Government agencies today, from the FBI to the NSA to the TSA, are increasingly built to protect us from terrorists, to try and beat the terrorists at their own game. The problem with this strategy is that the game is rigged, and the only winner can be terrorists. If they strike a target successfully, people are scared, over-react to the attack, and they win. If they fail to strike a target publicly, people are still scared, still over-react to the attempt, and they win. If they fail privately, our intelligence agencies react to the attempt, use it to justify systems like PRISM or infrastructure like the TSA’s strip search machines, and the terrorists win. In every case, the primary casualties are not people – terrorists kill several orders of magnitude fewer people than car crashes – but our civil liberties. To keep the country “safe,” we’re making it less free. And less like America.

In reacting to the original stories in the Guardian and the Washington Post regarding the NSA monitoring, President Obama said “I think it’s important to recognize that you can’t have 100 percent security and also then have 100 percent privacy and zero inconvenience.” Which is a more or less true statement. It’s impossible to make the case that the United States – or any other nation, for that matter – would have perfect security even with zero privacy, simply because the attack surfaces today are too large. No country on earth can protect its networks, its infrastructure and its people with zero vulnerabilities. But it is certainly true, as the President implied, that security and privacy are frequently at odds.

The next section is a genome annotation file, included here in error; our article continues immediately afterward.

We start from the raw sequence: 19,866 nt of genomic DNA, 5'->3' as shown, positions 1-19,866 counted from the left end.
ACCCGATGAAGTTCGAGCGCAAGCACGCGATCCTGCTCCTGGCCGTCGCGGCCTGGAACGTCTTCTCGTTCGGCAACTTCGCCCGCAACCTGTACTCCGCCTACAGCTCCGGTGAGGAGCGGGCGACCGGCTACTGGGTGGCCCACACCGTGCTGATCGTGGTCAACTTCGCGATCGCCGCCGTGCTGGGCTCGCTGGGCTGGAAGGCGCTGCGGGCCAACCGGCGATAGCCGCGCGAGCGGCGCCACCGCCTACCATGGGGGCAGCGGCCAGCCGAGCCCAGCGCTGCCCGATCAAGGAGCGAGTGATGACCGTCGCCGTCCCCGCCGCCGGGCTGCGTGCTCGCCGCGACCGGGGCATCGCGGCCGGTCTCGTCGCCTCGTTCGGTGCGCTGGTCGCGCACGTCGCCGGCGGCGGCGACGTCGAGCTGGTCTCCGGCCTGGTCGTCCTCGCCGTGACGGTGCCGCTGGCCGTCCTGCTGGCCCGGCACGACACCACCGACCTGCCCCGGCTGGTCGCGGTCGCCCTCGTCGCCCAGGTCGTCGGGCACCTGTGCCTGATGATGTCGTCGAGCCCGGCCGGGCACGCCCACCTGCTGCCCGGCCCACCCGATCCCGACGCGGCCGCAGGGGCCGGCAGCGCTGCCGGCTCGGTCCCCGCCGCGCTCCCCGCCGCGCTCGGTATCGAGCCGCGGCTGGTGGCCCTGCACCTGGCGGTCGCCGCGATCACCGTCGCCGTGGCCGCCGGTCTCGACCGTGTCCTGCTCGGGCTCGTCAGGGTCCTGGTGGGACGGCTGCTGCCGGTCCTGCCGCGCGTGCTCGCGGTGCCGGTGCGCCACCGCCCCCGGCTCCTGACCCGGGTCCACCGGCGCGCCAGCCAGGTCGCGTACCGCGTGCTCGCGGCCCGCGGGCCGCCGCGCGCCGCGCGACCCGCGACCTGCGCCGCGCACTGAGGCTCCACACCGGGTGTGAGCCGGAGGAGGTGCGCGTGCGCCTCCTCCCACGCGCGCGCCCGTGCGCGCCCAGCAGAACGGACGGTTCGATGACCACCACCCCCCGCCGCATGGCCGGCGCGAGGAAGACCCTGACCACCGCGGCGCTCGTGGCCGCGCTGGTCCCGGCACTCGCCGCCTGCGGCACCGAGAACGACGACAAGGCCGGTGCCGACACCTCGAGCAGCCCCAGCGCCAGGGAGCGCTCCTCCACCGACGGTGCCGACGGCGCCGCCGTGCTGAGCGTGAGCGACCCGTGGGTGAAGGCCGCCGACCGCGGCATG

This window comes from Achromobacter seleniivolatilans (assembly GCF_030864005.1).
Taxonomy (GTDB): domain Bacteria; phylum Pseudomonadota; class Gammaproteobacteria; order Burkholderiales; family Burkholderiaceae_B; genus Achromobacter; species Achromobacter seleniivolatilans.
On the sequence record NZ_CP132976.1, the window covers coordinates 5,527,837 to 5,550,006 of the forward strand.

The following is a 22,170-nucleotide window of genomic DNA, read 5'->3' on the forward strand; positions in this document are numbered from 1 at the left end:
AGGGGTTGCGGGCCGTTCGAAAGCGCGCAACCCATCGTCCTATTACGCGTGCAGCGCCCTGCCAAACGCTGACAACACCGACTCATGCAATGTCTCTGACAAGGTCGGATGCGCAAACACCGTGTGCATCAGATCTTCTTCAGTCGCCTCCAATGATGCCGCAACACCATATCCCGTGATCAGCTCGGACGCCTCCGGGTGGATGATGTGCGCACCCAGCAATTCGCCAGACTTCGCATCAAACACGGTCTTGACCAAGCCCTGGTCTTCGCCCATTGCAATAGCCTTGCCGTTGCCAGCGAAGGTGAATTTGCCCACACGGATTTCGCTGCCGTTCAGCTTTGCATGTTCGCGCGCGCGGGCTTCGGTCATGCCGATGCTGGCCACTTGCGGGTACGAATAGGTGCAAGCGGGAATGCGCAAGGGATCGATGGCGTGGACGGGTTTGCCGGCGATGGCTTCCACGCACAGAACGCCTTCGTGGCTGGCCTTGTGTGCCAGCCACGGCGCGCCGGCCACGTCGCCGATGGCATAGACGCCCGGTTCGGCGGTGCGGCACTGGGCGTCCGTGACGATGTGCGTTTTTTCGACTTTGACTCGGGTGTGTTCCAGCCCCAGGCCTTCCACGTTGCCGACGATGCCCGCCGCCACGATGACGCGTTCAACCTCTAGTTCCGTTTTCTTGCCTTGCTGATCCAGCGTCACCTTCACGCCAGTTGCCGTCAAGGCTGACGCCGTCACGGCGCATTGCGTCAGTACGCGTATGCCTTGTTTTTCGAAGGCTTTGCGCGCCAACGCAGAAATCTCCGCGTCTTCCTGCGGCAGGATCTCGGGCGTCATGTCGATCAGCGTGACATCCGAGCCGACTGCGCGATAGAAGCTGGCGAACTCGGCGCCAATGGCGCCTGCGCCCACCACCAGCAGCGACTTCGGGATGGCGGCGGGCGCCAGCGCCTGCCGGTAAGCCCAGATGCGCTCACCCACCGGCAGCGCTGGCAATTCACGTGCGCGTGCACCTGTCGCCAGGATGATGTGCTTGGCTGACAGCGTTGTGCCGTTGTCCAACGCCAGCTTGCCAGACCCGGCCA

The interesting thing about President Obama’s reaction, however, was that he didn’t stop there. He went on to say that “We’re going to have to make some choices as a society.” On that point, he is exactly correct.

We are fast approaching, if we are not there already, a crossroads. As a society, we need to choose whether to be afraid. We need to choose whether to play a game that cannot be won, or whether to not play – accepting that casualties are inevitable whatever we decide. We need to choose whether our government should treat us like children, or whether we’re ready to accept the risks that come with being an adult and simply living our lives.

We’ve made the wrong choices so far, but they don’t have to be permanent. As Lincoln said, it’s about public sentiment. If we want this to be the land of the free and the home of the brave again, we simply need to stop telling our government how terrified we are all the time, and that trading our liberty for a little security is not what being an American is about. There are, fortunately, signs of hope.

If we don’t, if we still insist on cowering from the terrorist bogeyman, we’ll continue to get what exactly we deserve: PRISM and its inevitably more intrusive successors.